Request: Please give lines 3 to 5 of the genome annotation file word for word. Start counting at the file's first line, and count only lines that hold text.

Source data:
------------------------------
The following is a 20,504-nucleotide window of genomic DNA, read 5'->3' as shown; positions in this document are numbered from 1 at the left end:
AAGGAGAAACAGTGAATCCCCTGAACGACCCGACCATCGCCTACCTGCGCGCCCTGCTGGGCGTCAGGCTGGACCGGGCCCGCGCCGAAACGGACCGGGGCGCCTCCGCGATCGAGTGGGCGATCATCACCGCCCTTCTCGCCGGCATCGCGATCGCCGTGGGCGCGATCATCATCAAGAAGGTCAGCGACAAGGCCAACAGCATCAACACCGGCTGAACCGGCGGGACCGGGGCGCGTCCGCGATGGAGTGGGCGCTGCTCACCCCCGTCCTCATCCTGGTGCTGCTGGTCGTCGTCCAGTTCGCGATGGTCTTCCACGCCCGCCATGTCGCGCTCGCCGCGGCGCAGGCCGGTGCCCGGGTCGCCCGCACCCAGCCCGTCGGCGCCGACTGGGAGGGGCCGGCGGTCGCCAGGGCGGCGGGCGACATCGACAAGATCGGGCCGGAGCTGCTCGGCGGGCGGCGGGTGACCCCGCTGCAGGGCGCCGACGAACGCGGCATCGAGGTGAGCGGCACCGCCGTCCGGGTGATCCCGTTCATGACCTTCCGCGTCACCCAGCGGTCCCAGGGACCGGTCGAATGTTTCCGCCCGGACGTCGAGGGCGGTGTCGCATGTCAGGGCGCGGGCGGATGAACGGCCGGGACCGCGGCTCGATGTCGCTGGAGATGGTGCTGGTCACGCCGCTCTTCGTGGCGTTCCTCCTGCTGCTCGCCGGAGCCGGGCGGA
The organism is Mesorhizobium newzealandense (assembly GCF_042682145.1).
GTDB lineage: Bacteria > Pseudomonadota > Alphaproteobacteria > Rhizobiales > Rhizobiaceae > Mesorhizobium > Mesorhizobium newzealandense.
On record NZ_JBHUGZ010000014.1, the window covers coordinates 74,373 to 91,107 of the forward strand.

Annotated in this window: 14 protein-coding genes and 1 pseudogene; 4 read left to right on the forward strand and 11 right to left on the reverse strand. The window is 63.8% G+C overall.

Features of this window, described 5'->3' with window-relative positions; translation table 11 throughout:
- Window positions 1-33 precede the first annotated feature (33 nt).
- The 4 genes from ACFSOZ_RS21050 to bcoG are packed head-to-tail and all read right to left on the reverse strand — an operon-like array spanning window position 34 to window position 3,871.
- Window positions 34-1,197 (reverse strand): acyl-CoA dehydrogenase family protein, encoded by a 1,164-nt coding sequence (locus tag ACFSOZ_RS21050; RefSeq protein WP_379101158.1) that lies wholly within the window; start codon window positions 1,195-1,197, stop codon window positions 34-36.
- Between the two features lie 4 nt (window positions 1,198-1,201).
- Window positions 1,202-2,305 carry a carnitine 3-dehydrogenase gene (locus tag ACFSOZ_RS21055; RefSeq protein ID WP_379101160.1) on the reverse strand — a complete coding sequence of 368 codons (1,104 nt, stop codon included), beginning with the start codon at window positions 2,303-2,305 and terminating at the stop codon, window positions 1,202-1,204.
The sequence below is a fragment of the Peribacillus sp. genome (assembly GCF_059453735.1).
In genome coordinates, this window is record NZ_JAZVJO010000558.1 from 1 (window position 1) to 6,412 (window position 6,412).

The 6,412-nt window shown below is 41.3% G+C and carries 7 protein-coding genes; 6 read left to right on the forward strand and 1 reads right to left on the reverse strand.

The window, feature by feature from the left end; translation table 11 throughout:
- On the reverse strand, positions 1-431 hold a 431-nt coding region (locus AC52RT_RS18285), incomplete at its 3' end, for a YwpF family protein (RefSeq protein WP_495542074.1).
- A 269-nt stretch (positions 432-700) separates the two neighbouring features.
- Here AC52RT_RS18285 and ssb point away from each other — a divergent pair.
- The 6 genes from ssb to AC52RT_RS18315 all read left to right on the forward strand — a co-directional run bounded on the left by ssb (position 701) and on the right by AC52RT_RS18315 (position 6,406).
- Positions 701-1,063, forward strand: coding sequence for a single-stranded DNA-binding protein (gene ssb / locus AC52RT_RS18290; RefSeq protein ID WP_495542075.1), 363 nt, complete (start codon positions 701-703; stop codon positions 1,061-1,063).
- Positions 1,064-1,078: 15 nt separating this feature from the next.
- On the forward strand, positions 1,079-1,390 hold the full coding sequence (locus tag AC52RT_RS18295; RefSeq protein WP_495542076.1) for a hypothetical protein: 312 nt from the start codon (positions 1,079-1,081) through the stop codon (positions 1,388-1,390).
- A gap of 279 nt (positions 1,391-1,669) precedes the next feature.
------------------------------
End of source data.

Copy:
The organism is Mesorhizobium newzealandense (assembly GCF_042682145.1).
GTDB lineage: Bacteria > Pseudomonadota > Alphaproteobacteria > Rhizobiales > Rhizobiaceae > Mesorhizobium > Mesorhizobium newzealandense.
On record NZ_JBHUGZ010000014.1, the window covers coordinates 74,373 to 91,107 of the forward strand.